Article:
Lingering smoke from bushfires will again create poor air quality in parts of Sydney on Tuesday.
Air quality reached hazardous levels in parts of southwestern Sydney on Monday evening and was recorded as poor in parts of the city's east.
The state government says air quality on Tuesday will be "poor due to particles" from the extensive smoke coming from bushfires burning across the state.
Smoke arrived in Sydney from a bushfire burning in the Blue Mountains, just south of Katoomba.
A temperature inversion forming over the city on Monday night could trap smoke in the Sydney basin on Tuesday, the NSW Rural Fire Service says.
"Smoke levels are expected to be similar if not worse than experienced over recent mornings," the NSWRFS said in a statement.
As of 6am on Tuesday morning, Sydney’s air quality was ranked as the 24th most polluted across the world.
Sydney back into apocalyptic smoke haze pic.twitter.com/SIgBSNKOOz— Emma Herd (@emmalherd) December 2, 2019
Air quality in Sydney’s southwest was deemed as unhealthy, according to the Air Quality Index, and hazardous by the NSW Government.
It has become a common occurrence in recent weeks and residents took to social media to question when it will end.
“Three weeks of this makes it very hard to ignore the changing world we're in. Time for me to wake up,” one person urged.
Sydney Harbour smoke from North Sydney 😵 pic.twitter.com/xQJCkY4sEb— Psychedelic Camel (@becauseufollow) December 2, 2019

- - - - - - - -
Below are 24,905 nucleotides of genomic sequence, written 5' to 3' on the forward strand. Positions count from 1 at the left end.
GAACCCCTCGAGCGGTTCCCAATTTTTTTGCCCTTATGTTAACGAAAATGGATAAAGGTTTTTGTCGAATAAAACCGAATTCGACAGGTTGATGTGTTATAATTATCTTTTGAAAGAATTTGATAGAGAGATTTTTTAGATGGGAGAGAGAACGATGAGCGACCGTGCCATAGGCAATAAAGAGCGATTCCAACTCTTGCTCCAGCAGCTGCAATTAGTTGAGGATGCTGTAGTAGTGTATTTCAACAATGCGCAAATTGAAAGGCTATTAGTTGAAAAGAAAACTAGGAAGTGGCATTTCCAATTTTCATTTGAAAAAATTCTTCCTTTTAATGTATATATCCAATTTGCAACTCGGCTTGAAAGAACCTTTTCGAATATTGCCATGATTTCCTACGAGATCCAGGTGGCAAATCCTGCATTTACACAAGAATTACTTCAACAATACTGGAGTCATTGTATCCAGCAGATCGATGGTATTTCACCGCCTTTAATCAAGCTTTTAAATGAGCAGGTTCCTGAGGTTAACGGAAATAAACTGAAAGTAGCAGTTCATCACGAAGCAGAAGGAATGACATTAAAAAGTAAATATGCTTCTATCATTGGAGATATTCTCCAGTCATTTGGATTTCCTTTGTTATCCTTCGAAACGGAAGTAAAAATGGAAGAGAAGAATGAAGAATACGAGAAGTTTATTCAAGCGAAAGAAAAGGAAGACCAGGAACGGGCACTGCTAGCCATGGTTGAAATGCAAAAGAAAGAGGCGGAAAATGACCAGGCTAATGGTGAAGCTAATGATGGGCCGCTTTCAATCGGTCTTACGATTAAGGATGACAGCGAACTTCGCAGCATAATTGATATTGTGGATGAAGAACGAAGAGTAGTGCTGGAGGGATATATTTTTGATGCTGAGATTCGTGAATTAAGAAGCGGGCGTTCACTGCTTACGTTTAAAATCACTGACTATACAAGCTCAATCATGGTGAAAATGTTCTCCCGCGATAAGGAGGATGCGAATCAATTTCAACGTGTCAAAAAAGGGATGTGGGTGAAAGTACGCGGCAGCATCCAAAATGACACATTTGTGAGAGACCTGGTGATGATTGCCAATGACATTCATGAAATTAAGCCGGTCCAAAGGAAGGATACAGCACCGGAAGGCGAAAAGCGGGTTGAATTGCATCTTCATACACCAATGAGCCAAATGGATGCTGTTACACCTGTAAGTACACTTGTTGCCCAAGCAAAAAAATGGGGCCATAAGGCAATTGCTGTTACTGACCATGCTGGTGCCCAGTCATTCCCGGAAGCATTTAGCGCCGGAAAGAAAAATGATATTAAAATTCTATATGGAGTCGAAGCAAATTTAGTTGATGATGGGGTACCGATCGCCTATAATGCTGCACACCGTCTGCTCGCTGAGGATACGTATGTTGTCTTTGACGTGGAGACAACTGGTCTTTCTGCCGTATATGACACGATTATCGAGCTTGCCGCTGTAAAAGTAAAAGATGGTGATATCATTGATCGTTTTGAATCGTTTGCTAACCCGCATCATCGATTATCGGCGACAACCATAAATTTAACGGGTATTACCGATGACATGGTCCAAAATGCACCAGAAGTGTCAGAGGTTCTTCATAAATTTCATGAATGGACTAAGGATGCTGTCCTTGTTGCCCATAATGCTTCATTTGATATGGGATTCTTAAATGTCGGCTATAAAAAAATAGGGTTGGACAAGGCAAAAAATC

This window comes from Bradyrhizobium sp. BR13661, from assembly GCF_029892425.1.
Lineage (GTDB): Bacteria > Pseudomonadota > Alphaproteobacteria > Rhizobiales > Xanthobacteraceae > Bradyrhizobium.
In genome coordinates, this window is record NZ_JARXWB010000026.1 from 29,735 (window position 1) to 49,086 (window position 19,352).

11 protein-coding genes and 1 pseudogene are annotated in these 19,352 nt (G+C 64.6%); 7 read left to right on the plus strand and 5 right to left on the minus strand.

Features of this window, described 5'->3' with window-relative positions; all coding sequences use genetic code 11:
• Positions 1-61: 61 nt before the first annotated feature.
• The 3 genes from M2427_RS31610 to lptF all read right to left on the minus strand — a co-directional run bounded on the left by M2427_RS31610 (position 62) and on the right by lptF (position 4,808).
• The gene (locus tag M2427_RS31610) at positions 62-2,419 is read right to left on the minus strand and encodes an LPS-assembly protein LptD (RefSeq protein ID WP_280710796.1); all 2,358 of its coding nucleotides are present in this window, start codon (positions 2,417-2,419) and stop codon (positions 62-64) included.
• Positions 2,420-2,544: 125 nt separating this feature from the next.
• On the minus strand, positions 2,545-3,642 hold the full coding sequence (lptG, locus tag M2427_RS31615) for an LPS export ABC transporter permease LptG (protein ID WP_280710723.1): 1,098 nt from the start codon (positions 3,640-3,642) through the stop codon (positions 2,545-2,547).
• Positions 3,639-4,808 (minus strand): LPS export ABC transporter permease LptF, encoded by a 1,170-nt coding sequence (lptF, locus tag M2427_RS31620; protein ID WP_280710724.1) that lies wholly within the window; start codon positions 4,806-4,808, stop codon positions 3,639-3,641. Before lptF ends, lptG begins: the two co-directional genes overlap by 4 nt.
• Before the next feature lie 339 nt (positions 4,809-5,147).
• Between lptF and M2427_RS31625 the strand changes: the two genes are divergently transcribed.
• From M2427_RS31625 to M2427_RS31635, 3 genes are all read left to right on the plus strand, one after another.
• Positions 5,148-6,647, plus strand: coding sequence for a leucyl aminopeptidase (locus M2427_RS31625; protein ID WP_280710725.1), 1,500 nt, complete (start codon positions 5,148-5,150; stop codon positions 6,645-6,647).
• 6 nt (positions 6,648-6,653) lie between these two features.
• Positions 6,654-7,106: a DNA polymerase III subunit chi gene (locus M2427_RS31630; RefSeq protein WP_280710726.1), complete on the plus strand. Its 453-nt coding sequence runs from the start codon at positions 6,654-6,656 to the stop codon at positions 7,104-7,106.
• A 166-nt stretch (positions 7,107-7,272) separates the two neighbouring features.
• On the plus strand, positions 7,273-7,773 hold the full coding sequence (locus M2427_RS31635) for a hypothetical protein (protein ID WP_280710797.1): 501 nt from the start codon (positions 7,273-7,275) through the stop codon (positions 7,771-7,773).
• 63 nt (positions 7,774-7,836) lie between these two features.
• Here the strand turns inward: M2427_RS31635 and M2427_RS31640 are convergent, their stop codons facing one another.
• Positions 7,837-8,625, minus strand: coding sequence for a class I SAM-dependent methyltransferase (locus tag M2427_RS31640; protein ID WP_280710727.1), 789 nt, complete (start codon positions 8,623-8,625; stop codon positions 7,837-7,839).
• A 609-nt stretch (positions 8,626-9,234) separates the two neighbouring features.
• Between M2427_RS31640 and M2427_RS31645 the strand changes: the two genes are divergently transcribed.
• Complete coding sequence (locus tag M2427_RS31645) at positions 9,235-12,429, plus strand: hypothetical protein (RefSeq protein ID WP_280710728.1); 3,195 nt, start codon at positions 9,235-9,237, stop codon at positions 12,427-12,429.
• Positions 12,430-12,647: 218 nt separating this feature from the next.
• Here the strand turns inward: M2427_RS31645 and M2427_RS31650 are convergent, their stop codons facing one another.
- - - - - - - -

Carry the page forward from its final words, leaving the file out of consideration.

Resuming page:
Many noted that the current blanket of smoke differed from previous declines in air quality, with a strong burning smell and taste in the air.
“Can’t have the doors open because of the burning smell…,” one person tweeted.
“The sun is burning orange. I can smell smoke in my office. Apocalyptic weather incoming,” another wrote.
“Bushfire smoke decided to turn up late on a Monday to our office and now nobody can breathe THANKS,” one person said.
NSW Health Director of Environmental Health Dr Richard Broome continues to remind people to stay indoors, especially those with respiratory conditions such as asthma.
Over 100 fires continue to burn across NSW
There were some 125 bush and grass fires burning across NSW on Monday evening with 54 of these uncontained.
There are no total fire bans in place for Tuesday but there is a "very high" fire danger stretching along the NSW coast and in the northern parts of the state.
The out-of-control Currowan fire north of Batemans Bay was burning across more than 16,000 hectares on Monday night, with gusty winds pushing it towards coastal communities.
Firefighters worked throughout Monday night to protect properties from the fast-moving blaze.
The Bureau of Meteorology says smoke is forecast to linger in parts of Sydney into Tuesday.
The heavy smoke blanketing the city is being blown from large bushfires in the Blue Mountains and near Warragamba Dam.
Sydney has been regularly plagued by hazardous air quality levels as bushfires have raged in recent weeks.
More than 1,750 firefighters and support crew are working overnight to slow the spread of fire across NSW. Very High fire danger for many parts today. Make sure you've discussed what you'll do if fire threatens. Image: Ruined Castle fire (Blue Mountains) - Wolter Peters. #NSWRFS pic.twitter.com/advCmVGcZo— NSW RFS (@NSWRFS) December 2, 2019
A fire burning in the Blue Mountains near Katoomba was downgraded from a watch and act alert level to an advice alert on Monday night.
Firefighters had previously warned residents the 600-hectare fire was spreading towards "built-up areas".
Two million hectares of NSW land have been burnt since July in more than 7000 fires, with authorities dubbing it the "most challenging bushfire season ever".
Six people have died while 673 homes have been destroyed to date.
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